Probability Functional Descent: A Unifying Perspective on GANs, Variational Inference, and Reinforcement Learning

2019

ICML 2019

This paper provides a unifying view of a wide range of problems of interest in machine learning by framing them as the minimization of functionals defined on the space of probability measures. In particular, we show that generative adversarial networks, variational inference, and actor-critic methods in reinforcement learning can all be seen through the lens of our framework. We then discuss a generic optimization algorithm for our formulation, called probability functional descent (PFD), and show how this algorithm recovers existing methods developed independently in the settings mentioned earlier.

CycleGAN, a Master of Steganography

2017

NIPS 2017 Workshop on Machine Deception

CycleGAN (Zhu et al. 2017) is one recent successful approach to learn a transformation between two image distributions. In a series of experiments, we demonstrate an intriguing property of the model: CycleGAN learns to "hide" information about a source image into the images it generates in a nearly imperceptible, high-frequency signal. This trick ensures that the generator can recover the original sample and thus satisfy the cyclic consistency requirement, while the generated image remains realistic. We connect this phenomenon with adversarial attacks by viewing CycleGAN's training procedure as training a generator of adversarial examples and demonstrate that the cyclic consistency loss causes CycleGAN to be especially vulnerable to adversarial attacks.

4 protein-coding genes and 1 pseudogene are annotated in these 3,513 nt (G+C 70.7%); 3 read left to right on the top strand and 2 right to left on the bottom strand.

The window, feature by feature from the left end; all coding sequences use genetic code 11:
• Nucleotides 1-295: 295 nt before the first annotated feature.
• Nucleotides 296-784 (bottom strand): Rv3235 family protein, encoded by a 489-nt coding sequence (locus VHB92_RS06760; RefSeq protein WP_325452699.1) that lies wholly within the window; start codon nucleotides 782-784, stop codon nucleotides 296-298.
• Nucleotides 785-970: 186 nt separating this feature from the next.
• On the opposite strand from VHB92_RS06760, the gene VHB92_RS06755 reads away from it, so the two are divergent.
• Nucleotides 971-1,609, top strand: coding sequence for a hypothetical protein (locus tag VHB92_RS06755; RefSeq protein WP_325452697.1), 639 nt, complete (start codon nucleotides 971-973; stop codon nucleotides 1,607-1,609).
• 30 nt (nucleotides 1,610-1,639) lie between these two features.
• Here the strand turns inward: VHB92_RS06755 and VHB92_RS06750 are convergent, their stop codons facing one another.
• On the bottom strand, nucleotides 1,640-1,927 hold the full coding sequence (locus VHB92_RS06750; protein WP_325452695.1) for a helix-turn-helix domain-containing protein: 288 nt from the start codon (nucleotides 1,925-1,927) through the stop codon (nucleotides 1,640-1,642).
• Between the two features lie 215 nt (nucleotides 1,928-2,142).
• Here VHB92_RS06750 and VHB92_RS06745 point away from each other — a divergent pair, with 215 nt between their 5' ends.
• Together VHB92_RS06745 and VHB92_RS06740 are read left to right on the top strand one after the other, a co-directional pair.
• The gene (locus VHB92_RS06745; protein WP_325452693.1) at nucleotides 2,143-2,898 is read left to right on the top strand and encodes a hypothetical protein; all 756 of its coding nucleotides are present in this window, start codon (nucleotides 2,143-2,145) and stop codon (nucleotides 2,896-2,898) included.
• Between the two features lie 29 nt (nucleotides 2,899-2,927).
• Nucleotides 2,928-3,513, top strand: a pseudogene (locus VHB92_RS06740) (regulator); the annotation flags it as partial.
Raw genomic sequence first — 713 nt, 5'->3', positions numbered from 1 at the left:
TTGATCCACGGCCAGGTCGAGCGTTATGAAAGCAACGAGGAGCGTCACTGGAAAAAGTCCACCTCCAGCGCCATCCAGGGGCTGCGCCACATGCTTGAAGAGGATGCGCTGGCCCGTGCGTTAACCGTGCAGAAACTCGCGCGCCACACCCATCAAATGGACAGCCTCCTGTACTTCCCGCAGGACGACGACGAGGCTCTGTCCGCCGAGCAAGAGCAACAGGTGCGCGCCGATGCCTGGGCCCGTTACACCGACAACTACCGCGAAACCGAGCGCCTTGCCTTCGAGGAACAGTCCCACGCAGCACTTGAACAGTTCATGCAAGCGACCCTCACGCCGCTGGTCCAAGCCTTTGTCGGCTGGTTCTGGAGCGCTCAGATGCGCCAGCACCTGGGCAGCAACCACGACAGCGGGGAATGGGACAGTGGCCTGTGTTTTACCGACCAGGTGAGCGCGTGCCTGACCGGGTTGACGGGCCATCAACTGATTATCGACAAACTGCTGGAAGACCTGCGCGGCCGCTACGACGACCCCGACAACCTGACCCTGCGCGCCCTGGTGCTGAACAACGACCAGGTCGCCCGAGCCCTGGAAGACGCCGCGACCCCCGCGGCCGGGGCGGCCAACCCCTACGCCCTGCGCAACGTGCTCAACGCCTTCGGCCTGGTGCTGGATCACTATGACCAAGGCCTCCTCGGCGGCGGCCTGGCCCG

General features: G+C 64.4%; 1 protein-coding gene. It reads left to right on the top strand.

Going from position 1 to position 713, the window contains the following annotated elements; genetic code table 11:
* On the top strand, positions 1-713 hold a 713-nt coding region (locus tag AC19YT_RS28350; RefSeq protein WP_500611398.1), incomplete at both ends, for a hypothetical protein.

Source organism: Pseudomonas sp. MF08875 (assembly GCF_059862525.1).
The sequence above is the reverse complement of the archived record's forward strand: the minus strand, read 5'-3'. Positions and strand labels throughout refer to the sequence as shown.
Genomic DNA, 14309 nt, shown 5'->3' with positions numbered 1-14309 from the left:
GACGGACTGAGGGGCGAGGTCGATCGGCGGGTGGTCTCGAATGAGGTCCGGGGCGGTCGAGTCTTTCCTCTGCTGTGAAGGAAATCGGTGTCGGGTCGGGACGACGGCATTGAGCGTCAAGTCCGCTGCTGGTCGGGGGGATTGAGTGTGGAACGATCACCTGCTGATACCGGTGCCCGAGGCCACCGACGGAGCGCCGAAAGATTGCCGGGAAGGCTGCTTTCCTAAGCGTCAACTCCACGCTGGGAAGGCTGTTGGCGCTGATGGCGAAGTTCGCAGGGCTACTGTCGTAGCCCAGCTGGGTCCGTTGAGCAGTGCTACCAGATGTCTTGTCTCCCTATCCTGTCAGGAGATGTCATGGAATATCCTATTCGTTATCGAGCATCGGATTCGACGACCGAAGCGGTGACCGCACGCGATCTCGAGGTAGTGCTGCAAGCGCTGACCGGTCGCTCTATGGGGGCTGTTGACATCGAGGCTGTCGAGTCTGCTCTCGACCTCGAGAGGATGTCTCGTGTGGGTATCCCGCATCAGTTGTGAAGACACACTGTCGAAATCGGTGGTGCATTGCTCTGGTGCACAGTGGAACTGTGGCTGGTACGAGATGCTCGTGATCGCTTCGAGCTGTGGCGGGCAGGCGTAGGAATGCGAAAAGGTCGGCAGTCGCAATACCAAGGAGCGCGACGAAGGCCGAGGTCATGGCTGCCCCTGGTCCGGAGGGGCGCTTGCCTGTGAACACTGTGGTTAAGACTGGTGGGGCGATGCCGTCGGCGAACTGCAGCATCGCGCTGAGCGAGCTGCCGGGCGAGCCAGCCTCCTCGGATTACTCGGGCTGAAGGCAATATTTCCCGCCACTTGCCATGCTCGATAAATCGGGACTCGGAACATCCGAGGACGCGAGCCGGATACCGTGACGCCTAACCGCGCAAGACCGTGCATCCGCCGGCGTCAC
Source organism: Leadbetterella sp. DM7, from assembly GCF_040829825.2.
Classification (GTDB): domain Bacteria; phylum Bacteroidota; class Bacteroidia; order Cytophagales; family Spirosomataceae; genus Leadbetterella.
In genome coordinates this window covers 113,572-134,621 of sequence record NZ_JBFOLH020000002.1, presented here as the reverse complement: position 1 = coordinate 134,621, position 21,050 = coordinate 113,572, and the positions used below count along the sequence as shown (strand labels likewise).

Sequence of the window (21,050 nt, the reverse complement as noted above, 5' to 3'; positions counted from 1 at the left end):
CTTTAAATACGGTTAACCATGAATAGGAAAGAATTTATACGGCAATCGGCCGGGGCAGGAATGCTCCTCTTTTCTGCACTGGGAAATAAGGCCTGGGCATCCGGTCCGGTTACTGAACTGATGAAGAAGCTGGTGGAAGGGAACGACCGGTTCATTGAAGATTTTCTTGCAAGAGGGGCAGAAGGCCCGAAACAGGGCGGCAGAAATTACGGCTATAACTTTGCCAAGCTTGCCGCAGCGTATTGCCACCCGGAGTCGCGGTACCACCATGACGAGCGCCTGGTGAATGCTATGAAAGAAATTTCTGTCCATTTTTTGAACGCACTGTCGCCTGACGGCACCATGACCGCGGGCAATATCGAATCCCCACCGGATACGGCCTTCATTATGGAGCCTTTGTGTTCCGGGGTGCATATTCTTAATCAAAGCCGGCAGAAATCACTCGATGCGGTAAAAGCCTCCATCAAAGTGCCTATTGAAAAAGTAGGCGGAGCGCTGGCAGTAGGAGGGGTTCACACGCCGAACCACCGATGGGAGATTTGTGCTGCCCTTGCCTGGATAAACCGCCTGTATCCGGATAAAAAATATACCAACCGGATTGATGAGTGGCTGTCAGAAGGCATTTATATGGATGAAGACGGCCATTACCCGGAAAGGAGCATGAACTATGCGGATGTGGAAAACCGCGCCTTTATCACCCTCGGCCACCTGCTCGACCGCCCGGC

A Bayesian trains a classifier

November 2018

Perspectives on the variational autoencoder

November 2018

The principle of maximum entropy

July 2018

Flavors of Wasserstein GAN

March 2018

Why does algebra work?

January 2013

The Dirichlet function in closed form

March 2012